Working in a veterinary clinic can be so immersive that you forget the rest of the world. News flash, right? You forget to eat, sleep, forget about your friends and sometimes also about your family. A family that adapts and learns to live with all the ups and downs of your job.
In this case, maybe life is easier when the couple are both working in the veterinary field and are both running the same race. But what happens when one of them makes a living doing something totally different, and how does it affect their children?
What we are about to tell you will probably ring a bell and are some rather amusing examples of different situations that small animal veterinarians and their families experience, have experienced and will surely live through.
Vets and living together
Having a social life during the week is the first difficulty you face as a vet. How many nights out have you cancelled because of an emergency? How many times have you come home so exhausted that the very thought of going out made you feel like you were about to climb Everest? Since your partner is super understanding, they will cope but remember to make it up to them as soon as you can!
Still, even emergencies have their positive side and will have bailed you out of more than one bad situation. Raise your hand if you’ve never used them as an excuse to get out of a totally boring event. 🙂
And then come the conventions. The good thing is that if you are a speaker you get to travel a lot. The price your partner pays? Endless formal dinners where everyone is talking shop and they have to spend time with strangers on bus tours (tip from the senior staff: see if your partner can meet up with a friend in the same city where the congress is being held). And all this in a foreign language, of course!
And don’t forget that 50% or more of your buddies will also be vets. If you want to keep your poor husband or spouse from falling asleep on the sofa, please don’t talk about clinical cases outside working hours!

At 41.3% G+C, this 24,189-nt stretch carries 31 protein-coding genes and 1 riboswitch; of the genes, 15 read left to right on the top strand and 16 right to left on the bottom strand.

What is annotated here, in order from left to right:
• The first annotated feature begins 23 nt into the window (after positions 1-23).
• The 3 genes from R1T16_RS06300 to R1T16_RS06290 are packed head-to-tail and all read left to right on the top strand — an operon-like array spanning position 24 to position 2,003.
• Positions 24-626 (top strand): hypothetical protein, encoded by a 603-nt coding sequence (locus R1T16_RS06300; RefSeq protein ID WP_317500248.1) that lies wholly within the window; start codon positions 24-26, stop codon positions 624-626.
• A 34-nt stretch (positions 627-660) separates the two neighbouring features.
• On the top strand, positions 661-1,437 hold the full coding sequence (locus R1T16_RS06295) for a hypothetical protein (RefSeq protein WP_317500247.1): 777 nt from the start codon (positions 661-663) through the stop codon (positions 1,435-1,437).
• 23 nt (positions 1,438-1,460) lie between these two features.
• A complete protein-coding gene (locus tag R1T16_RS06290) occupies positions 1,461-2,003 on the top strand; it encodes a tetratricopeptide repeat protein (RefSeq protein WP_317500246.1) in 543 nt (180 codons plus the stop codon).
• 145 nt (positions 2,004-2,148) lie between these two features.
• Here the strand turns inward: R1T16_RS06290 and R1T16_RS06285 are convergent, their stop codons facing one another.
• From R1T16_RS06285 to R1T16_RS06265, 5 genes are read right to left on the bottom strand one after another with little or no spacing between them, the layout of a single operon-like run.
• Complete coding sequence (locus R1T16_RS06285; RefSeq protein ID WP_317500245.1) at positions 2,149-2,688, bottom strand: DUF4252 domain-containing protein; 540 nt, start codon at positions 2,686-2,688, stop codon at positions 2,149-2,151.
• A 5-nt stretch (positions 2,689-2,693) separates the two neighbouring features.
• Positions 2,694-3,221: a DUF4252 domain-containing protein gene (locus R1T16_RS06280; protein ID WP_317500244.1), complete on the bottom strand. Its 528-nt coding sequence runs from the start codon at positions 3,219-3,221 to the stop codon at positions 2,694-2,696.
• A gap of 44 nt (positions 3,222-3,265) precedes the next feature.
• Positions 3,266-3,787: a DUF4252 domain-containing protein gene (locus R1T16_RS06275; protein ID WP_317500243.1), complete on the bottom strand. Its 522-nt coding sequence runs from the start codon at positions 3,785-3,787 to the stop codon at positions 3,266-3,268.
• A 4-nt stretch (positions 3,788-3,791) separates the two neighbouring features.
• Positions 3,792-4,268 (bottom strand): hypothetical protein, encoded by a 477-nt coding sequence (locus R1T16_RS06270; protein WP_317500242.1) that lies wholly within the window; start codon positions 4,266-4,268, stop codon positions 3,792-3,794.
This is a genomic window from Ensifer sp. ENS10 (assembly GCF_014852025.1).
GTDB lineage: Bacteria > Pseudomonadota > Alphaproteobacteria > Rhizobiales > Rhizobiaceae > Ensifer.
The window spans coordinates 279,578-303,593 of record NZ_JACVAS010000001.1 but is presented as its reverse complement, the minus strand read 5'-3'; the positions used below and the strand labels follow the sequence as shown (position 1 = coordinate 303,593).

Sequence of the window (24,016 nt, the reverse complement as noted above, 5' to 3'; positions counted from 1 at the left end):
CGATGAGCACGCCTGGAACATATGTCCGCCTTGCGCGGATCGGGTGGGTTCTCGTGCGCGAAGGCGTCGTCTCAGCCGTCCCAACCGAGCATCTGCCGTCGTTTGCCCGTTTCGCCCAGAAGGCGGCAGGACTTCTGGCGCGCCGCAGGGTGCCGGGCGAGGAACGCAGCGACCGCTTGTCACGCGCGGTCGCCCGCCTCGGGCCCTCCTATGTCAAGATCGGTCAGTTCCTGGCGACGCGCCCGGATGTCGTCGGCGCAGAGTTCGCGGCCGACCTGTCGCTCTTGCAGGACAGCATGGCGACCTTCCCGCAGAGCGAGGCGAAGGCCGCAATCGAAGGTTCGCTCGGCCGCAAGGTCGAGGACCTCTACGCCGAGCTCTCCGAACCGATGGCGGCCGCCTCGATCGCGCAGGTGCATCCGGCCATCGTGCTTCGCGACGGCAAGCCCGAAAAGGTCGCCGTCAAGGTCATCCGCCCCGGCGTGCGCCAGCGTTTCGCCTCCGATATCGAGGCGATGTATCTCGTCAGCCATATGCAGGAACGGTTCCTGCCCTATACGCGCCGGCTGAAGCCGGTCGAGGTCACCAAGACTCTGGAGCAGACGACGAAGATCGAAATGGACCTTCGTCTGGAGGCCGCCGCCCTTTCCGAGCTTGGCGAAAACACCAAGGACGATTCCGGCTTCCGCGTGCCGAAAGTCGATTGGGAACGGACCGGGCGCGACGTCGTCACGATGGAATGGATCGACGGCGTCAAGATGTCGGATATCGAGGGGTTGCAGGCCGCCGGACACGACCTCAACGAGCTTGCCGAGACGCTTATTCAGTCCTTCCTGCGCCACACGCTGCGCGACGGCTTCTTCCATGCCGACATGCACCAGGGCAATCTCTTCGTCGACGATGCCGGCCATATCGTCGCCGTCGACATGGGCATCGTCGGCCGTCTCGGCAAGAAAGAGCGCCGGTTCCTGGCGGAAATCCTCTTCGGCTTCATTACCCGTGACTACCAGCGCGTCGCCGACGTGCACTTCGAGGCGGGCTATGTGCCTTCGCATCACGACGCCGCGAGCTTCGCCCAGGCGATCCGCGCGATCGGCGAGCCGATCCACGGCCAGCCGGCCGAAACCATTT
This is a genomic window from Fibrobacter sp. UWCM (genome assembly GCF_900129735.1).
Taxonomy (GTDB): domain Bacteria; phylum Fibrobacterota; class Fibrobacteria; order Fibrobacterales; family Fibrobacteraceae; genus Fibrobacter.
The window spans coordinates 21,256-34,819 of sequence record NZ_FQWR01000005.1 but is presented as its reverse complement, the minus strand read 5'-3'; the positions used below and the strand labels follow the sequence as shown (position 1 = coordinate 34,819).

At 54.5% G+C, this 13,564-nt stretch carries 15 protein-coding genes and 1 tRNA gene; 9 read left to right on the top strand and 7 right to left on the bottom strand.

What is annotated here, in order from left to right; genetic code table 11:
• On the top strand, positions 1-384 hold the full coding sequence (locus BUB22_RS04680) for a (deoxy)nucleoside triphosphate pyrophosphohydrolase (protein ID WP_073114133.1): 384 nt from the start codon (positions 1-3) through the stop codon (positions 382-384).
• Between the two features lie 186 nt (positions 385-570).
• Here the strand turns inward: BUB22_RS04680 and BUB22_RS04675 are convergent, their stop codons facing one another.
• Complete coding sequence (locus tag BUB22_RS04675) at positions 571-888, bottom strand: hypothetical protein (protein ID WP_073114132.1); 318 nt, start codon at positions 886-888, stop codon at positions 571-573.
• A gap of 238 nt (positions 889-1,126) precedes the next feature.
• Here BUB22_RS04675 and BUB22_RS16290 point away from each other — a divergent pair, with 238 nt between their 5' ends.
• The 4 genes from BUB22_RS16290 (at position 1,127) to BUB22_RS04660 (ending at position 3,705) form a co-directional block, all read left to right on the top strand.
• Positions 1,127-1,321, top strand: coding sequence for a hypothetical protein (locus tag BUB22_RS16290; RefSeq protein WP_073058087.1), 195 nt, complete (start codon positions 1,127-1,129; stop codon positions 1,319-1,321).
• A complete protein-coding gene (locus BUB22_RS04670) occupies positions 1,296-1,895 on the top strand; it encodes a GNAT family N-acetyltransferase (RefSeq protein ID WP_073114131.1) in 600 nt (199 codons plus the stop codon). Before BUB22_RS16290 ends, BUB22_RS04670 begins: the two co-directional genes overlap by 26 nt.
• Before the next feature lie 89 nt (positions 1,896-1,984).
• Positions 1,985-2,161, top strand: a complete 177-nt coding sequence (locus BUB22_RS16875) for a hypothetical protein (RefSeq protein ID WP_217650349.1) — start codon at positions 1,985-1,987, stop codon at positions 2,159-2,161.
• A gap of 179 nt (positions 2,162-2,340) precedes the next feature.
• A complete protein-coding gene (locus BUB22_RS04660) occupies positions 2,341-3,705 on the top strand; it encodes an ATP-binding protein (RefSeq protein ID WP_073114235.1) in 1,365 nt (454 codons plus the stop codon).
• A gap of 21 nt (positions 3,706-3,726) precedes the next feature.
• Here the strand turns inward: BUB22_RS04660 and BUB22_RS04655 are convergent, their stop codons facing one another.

And here come the kids!
There’s nothing cooler than saying your mum or dad is a vet – classmates immediately assume that your house is a zoo! And this is often true. Everyone will want to come to your house to play with the dogs, cats, birds, turtles, fish and all the fauna from Noah’s Ark. So be prepared, because popularity comes at a price: like it or not you’re going to adopt a few neighborhood kids.
Don’t turn down the school’s invitation to give talks on your profession. Statistically, there are only a few vet parents in every school, so you’re guaranteed to get your turn in a class or two, and it will be a great source of pride for your children!
Something that will be very cool too, if you own your own business, is to give your children the opportunity to stay at the clinic on sick days when they can’t go to school. Every vet’s child has this core memory: being able to stand in a corner of the operating theater, putting on a cap and mask just like mum or dad and watching a C-section. Or having the opportunity to interact with an exotic animal… these are things they will never forget.
Now it sounds like Wonderland, but parenting also has its obligations: your children have games to attend, teachers who would love to meet with you (at least once a year) and birthdays to plan. If the kids don’t spend much time with you from Monday to Friday, give 100% of your time on the weekend!
Remember that they are also not immune to uncomfortable situations. Almost all of them have had to answer the dreaded question: Do you want to be a vet too?
Grown-up children with Veterinary parents
Once the school stage is over, with all its successes and failures, your kids will become independent and will fly the nest. If none of them have followed in your steps, get ready: the family chat is going to turn into a veterinary e-help line.
They won’t have studied to become vets, but none of them will be able to live without a dog or cat – or several. So the next questions are going to be the most common:
–Mum/Dad, my friend’s cat is not eating. What do you think might be wrong with her?
– You: ????? Tell your friend to take her to the vet. I can’t diagnose it over the phone!”
Don’t laugh, your children’s friends are convinced that veterinary knowledge is passed down from generation to generation and they’re going to be the first ones they call.
–Mum/Dad, Chloe’s eyes are runny. So what should I put on them?
–When do I start Buzz on dewormer? Will you remember to bring me some this weekend when we meet for lunch? And while we are talking, can you order me a sack of the prescription food?
On any given weekend:
–Mum/Dad, can you book an appointment for me to have the dog spayed?
-You: Do you mind calling me on Monday when I’m at the clinic and have my agenda?
I’m sure there are as many stories as there are vets and families, each one more hilarious than the last. So don’t think your situation is unique…you share it with the rest of the vets in Noah’s Ark.